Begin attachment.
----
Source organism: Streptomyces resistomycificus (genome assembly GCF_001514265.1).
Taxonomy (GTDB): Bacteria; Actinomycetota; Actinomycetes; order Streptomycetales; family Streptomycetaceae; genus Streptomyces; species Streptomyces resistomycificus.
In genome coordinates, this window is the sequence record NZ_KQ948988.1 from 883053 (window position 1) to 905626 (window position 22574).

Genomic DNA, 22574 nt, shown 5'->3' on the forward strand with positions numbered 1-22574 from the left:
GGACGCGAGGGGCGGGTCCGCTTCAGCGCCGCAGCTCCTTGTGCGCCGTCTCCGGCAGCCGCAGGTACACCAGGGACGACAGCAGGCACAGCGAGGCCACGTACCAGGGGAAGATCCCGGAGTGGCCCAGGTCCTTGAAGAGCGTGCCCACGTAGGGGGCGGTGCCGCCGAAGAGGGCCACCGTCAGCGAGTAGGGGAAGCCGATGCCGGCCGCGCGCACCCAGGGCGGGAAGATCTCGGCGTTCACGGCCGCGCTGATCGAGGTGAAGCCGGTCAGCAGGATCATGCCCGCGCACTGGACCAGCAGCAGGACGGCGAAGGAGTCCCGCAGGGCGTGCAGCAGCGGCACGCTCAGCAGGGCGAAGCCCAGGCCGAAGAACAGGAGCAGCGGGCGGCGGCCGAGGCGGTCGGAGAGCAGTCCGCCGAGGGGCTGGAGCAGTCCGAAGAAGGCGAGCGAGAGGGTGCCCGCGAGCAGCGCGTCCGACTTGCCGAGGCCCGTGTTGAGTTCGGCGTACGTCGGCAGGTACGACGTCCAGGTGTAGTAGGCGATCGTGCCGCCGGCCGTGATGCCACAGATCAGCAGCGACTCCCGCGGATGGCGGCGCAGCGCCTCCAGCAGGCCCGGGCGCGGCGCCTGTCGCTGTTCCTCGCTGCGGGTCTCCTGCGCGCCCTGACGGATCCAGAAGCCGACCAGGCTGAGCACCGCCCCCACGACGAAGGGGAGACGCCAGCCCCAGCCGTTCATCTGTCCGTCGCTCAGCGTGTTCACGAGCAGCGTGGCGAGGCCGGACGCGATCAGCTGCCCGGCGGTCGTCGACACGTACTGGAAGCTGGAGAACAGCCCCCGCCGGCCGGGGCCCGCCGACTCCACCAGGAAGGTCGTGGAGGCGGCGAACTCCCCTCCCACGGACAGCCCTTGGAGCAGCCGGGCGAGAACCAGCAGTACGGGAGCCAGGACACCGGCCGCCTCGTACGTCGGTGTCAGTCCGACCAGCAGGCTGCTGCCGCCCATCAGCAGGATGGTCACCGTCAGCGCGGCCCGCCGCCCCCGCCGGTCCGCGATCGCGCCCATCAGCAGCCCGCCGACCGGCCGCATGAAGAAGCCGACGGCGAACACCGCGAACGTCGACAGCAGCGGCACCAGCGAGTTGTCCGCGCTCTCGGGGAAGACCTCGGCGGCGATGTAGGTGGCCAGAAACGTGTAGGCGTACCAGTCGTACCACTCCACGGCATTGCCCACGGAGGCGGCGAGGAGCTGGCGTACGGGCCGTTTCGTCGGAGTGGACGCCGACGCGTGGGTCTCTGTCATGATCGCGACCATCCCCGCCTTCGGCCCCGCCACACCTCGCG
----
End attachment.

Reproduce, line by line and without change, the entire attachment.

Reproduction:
Source organism: Streptomyces resistomycificus (genome assembly GCF_001514265.1).
Taxonomy (GTDB): Bacteria; Actinomycetota; Actinomycetes; order Streptomycetales; family Streptomycetaceae; genus Streptomyces; species Streptomyces resistomycificus.
In genome coordinates, this window is the sequence record NZ_KQ948988.1 from 883053 (window position 1) to 905626 (window position 22574).

Genomic DNA, 22574 nt, shown 5'->3' on the forward strand with positions numbered 1-22574 from the left:
GGACGCGAGGGGCGGGTCCGCTTCAGCGCCGCAGCTCCTTGTGCGCCGTCTCCGGCAGCCGCAGGTACACCAGGGACGACAGCAGGCACAGCGAGGCCACGTACCAGGGGAAGATCCCGGAGTGGCCCAGGTCCTTGAAGAGCGTGCCCACGTAGGGGGCGGTGCCGCCGAAGAGGGCCACCGTCAGCGAGTAGGGGAAGCCGATGCCGGCCGCGCGCACCCAGGGCGGGAAGATCTCGGCGTTCACGGCCGCGCTGATCGAGGTGAAGCCGGTCAGCAGGATCATGCCCGCGCACTGGACCAGCAGCAGGACGGCGAAGGAGTCCCGCAGGGCGTGCAGCAGCGGCACGCTCAGCAGGGCGAAGCCCAGGCCGAAGAACAGGAGCAGCGGGCGGCGGCCGAGGCGGTCGGAGAGCAGTCCGCCGAGGGGCTGGAGCAGTCCGAAGAAGGCGAGCGAGAGGGTGCCCGCGAGCAGCGCGTCCGACTTGCCGAGGCCCGTGTTGAGTTCGGCGTACGTCGGCAGGTACGACGTCCAGGTGTAGTAGGCGATCGTGCCGCCGGCCGTGATGCCACAGATCAGCAGCGACTCCCGCGGATGGCGGCGCAGCGCCTCCAGCAGGCCCGGGCGCGGCGCCTGTCGCTGTTCCTCGCTGCGGGTCTCCTGCGCGCCCTGACGGATCCAGAAGCCGACCAGGCTGAGCACCGCCCCCACGACGAAGGGGAGACGCCAGCCCCAGCCGTTCATCTGTCCGTCGCTCAGCGTGTTCACGAGCAGCGTGGCGAGGCCGGACGCGATCAGCTGCCCGGCGGTCGTCGACACGTACTGGAAGCTGGAGAACAGCCCCCGCCGGCCGGGGCCCGCCGACTCCACCAGGAAGGTCGTGGAGGCGGCGAACTCCCCTCCCACGGACAGCCCTTGGAGCAGCCGGGCGAGAACCAGCAGTACGGGAGCCAGGACACCGGCCGCCTCGTACGTCGGTGTCAGTCCGACCAGCAGGCTGCTGCCGCCCATCAGCAGGATGGTCACCGTCAGCGCGGCCCGCCGCCCCCGCCGGTCCGCGATCGCGCCCATCAGCAGCCCGCCGACCGGCCGCATGAAGAAGCCGACGGCGAACACCGCGAACGTCGACAGCAGCGGCACCAGCGAGTTGTCCGCGCTCTCGGGGAAGACCTCGGCGGCGATGTAGGTGGCCAGAAACGTGTAGGCGTACCAGTCGTACCACTCCACGGCATTGCCCACGGAGGCGGCGAGGAGCTGGCGTACGGGCCGTTTCGTCGGAGTGGACGCCGACGCGTGGGTCTCTGTCATGATCGCGACCATCCCCGCCTTCGGCCCCGCCACACCTCGCG